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  • Asian equities remain under pressure amid the coronavirus-led risk-off.
  • IMF predicts Asia-Pacific growth to stall for the first time in 60 years.
  • Mixed catalysts from Australian, New Zealand and Japan confuse traders.

Asian shares traders stay depressed as global risk aversion wave continues to spread during the early Wednesday. The key catalysts among them are the IMF’s warning to Asia-Pacific nations, via growth forecasts, as well as the US coronavirus data.

During early-Asia, the International Monetary Fund’s (IMF) said that Asia-Pacific growth in 2020 will grind to a halt for the first time in 60 years. The global leader previously cited fears of a global recession.

On the other hand, the US registers the single-day record increase in the virus death toll by 2,371 to 30,817, per Reuters. Further, the news that China’s local infections rise also cited the risk of resurgence.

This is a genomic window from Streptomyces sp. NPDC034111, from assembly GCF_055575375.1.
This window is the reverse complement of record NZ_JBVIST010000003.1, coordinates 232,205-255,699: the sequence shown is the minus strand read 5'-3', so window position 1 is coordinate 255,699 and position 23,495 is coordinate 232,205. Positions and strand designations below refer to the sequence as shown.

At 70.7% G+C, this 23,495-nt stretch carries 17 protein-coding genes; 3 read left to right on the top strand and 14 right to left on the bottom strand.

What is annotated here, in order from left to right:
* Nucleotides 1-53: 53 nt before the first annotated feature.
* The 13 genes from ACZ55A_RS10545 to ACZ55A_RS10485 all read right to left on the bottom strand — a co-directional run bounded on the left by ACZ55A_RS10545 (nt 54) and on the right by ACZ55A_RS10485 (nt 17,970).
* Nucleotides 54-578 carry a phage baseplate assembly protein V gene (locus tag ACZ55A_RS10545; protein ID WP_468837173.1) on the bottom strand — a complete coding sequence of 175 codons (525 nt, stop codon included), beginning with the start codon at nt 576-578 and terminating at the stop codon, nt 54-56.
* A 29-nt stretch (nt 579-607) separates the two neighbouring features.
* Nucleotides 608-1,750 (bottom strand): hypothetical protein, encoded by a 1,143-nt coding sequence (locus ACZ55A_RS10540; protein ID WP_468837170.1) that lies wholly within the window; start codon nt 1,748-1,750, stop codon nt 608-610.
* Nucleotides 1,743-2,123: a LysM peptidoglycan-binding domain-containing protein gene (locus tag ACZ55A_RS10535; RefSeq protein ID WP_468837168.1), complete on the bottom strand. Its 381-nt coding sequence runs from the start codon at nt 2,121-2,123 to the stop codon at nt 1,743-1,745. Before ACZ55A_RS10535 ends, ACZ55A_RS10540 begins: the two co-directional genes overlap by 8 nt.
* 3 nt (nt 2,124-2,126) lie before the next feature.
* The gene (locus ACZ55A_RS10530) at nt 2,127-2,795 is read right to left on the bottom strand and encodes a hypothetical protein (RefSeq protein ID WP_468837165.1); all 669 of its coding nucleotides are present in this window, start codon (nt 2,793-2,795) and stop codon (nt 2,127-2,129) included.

Elsewhere, Japan’s PM got funds for his earlier announced 100,000 Japanese yen cash handouts while Prime Ministers of Australia and New Zealand failed to defy the fears despite giving post-lockdown hints.

That said, MSCI’s index of Asia-Pacific shares outside Japan register 0.70% losses with Japan’s NIKKEI down 1.4% to 19,250 by the press time. Further, equities in Australia and New Zealand flash mixed signals with the former putting on more than 1.0% losses whereas the later gains around 0.30% as per the key benchmarks.

Moving on, shares in China and India are also struggling for direction amid the coronavirus (COVID-19) crisis and expectations of further measures from the authorities.

It’s worth mentioning that the US 10-year Treasury yields remain mostly unchanged around 0.64% after Wall Street closed in red the previous day. Additionally, the US stock futures portray the risk-off with mild losses near 0.20% by the time of writing.

Traders are likely to keep eyes on the virus updates ahead of the heavy economic docket wherein the US Jobless Claims will be the key to follow.